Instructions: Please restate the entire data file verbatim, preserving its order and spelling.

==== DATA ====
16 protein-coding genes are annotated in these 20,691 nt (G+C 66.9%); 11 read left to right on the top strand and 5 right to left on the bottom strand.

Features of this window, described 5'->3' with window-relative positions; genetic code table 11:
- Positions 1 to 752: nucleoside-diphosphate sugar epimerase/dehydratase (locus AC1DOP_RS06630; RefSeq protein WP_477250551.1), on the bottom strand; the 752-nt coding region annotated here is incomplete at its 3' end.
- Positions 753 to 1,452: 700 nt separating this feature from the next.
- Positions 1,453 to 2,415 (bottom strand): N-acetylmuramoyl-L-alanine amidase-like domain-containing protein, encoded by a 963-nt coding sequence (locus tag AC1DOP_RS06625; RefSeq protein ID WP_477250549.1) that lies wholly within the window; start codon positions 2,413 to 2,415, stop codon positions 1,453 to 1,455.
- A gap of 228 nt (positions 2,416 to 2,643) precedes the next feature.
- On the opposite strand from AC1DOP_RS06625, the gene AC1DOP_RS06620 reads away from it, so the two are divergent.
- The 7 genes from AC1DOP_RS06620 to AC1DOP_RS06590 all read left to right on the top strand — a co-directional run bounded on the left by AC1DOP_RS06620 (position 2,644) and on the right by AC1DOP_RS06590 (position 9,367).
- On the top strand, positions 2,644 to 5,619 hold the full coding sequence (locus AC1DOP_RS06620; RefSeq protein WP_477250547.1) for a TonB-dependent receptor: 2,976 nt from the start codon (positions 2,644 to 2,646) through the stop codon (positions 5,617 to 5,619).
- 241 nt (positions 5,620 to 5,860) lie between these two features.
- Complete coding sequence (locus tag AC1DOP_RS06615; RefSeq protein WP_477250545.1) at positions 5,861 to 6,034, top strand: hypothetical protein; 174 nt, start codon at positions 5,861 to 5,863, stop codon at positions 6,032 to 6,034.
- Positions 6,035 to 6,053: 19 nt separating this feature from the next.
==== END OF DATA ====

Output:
16 protein-coding genes are annotated in these 20,691 nt (G+C 66.9%); 11 read left to right on the top strand and 5 right to left on the bottom strand.

Features of this window, described 5'->3' with window-relative positions; genetic code table 11:
- Positions 1 to 752: nucleoside-diphosphate sugar epimerase/dehydratase (locus AC1DOP_RS06630; RefSeq protein WP_477250551.1), on the bottom strand; the 752-nt coding region annotated here is incomplete at its 3' end.
- Positions 753 to 1,452: 700 nt separating this feature from the next.
- Positions 1,453 to 2,415 (bottom strand): N-acetylmuramoyl-L-alanine amidase-like domain-containing protein, encoded by a 963-nt coding sequence (locus tag AC1DOP_RS06625; RefSeq protein ID WP_477250549.1) that lies wholly within the window; start codon positions 2,413 to 2,415, stop codon positions 1,453 to 1,455.
- A gap of 228 nt (positions 2,416 to 2,643) precedes the next feature.
- On the opposite strand from AC1DOP_RS06625, the gene AC1DOP_RS06620 reads away from it, so the two are divergent.
- The 7 genes from AC1DOP_RS06620 to AC1DOP_RS06590 all read left to right on the top strand — a co-directional run bounded on the left by AC1DOP_RS06620 (position 2,644) and on the right by AC1DOP_RS06590 (position 9,367).
- On the top strand, positions 2,644 to 5,619 hold the full coding sequence (locus AC1DOP_RS06620; RefSeq protein WP_477250547.1) for a TonB-dependent receptor: 2,976 nt from the start codon (positions 2,644 to 2,646) through the stop codon (positions 5,617 to 5,619).
- 241 nt (positions 5,620 to 5,860) lie between these two features.
- Complete coding sequence (locus tag AC1DOP_RS06615; RefSeq protein WP_477250545.1) at positions 5,861 to 6,034, top strand: hypothetical protein; 174 nt, start codon at positions 5,861 to 5,863, stop codon at positions 6,032 to 6,034.
- Positions 6,035 to 6,053: 19 nt separating this feature from the next.